When we start to wake up and see more clearly what the walk of faith requires we are faced with a choice—the choice to get up and do what the Lord has commanded us to do and to subordinate every other thought and desire to the revealed will of God. Paul calls this “the obedience of faith” in the epistle reading for the week. Knowing the will of God is not enough; doing it is what matters. Here our desire to avenge ourselves, to explain ourselves, to be understood, to maintain personal comfort and security, to have our lives make sense to others or be validated by them is subordinated to the deeper desire to say yes to God and join God in what he is doing. This kind of obedience might mean that, for a time at least, we are willing to look like a fool to everyone else because God’s wisdom is the foolishness of this world. (I Corinthians 1:25)

Many of us harbor a subtle belief (or at least a hope!) that we can say yes to the walk of faith and it won’t require much of us. That we can follow God’s will and never have to appear foolish. That we can take the risk of following God and still have our security. That we can be righteous and yet take subtle vengeance on those who have betrayed us. That we can be awake to spiritual reality and still accommodate ourselves to human thinking and planning. That we can fudge on faith just a little and it won’t matter. But there is nothing in Scripture that supports this! In fact, the Scriptures clearly indicate that he who finds his life purely on the level of human survival will eventually lose it and he who loses his life at this level will surely find it.

One of the most striking things about Joseph’s story is that he was not one of the main characters in the story—his was a supporting role in the truest sense of the word—and yet his choices mattered so much! We might think that our ability to walk in faith doesn’t matter all that much. We might think we can play it safe, let others take all the risks and it won’t affect anything. But Joseph’s story tells us that nothing could be further from the truth!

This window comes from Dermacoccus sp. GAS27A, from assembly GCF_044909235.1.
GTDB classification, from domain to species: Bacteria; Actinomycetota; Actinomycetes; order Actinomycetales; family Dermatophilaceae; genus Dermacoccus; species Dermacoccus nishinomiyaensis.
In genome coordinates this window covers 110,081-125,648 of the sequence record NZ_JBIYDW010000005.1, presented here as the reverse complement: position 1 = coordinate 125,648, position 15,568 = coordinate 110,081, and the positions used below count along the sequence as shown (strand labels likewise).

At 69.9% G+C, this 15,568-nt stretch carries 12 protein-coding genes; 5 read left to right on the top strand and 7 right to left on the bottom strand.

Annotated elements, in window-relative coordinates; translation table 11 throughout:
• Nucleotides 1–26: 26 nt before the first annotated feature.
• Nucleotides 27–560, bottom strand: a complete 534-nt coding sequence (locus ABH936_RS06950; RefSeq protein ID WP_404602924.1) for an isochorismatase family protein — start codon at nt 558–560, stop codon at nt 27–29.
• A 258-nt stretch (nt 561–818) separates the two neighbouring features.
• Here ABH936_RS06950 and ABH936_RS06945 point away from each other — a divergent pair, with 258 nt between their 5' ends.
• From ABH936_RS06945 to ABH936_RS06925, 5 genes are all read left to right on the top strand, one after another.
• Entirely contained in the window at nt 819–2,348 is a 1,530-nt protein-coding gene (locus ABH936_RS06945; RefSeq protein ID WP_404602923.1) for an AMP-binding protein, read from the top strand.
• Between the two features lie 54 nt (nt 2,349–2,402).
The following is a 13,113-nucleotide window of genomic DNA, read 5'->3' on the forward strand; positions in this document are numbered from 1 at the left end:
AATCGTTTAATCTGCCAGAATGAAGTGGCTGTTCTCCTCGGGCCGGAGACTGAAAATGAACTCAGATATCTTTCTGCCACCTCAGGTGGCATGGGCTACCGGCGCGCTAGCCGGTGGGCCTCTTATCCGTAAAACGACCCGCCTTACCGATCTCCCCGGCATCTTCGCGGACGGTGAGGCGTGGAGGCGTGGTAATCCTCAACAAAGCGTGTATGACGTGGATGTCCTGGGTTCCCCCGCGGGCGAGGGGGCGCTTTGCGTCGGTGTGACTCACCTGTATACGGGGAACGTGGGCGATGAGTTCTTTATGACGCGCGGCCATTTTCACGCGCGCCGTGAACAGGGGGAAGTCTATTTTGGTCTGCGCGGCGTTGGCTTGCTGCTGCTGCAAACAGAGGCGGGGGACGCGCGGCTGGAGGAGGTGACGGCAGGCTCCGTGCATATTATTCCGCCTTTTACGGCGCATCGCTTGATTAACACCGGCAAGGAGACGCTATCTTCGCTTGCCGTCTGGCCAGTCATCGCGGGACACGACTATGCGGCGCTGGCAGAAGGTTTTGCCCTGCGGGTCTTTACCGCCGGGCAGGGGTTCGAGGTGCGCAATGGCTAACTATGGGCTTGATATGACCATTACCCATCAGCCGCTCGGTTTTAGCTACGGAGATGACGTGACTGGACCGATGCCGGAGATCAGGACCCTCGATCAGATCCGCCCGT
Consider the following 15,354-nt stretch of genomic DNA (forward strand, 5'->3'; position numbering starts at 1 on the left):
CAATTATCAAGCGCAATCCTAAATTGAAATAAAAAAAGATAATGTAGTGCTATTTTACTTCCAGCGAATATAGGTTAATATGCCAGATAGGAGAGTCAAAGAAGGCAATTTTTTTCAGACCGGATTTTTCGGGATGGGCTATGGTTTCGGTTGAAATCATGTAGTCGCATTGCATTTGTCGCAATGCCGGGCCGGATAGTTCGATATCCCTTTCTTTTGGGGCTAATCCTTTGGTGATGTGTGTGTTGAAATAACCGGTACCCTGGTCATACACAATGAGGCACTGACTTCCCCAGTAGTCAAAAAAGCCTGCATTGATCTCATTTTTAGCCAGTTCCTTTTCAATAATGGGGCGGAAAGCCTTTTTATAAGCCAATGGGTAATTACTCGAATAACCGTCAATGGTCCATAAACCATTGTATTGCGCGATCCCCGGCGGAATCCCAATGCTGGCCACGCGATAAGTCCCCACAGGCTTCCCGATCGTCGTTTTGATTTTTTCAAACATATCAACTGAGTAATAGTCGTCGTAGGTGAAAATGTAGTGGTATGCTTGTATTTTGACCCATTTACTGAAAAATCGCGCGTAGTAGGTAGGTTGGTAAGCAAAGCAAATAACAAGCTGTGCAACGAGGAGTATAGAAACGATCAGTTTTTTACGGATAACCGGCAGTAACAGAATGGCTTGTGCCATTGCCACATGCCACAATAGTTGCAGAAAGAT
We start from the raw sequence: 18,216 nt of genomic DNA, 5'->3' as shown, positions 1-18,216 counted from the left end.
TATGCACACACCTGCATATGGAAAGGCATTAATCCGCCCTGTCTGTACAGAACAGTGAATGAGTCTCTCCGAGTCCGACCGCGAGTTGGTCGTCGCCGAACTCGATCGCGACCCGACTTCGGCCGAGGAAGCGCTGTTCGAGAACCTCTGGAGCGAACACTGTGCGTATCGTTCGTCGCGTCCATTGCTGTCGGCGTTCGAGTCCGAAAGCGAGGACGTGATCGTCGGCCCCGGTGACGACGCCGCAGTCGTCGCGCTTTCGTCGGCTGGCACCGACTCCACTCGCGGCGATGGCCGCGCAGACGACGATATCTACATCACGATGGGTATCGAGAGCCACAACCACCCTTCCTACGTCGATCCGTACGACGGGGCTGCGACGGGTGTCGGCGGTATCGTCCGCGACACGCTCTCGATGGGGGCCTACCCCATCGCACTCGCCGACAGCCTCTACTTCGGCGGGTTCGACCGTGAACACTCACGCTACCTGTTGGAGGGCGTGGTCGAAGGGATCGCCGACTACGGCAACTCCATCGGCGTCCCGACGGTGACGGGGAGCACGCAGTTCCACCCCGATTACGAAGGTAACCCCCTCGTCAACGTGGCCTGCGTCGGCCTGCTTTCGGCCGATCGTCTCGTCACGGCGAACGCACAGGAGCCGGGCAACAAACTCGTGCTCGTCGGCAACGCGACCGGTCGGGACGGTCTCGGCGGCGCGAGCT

Joseph’s story tells us that our willingness to take the journey of faith affects everything. It tells us that the walk of faith will require something of us, perhaps more than we thought we were capable of. But it also tells us that as we say yes to the walk of faith, we too can find our place in the greatest story ever told—the story of God’s purposes lived out in and through our simple existence. We, too, can experience God-with-us like we have never experienced him before. We, too, can recognize the coming of the Divine into our hearts and call his name Jesus.

“Sooner or later, if we follow Christ we have to risk everything in order to gain everything.  We have to gamble on the invisible and risk all that we see and taste and feel.  But we know the risk is worth it, because there is nothing more insecure than this transient world.”   Thomas Merton

xo, Kelsey Belle


1 comment:

  1. You really have a professional and nice blog, my compliments! Happy holidays girl!



Theme created by PIXELZINE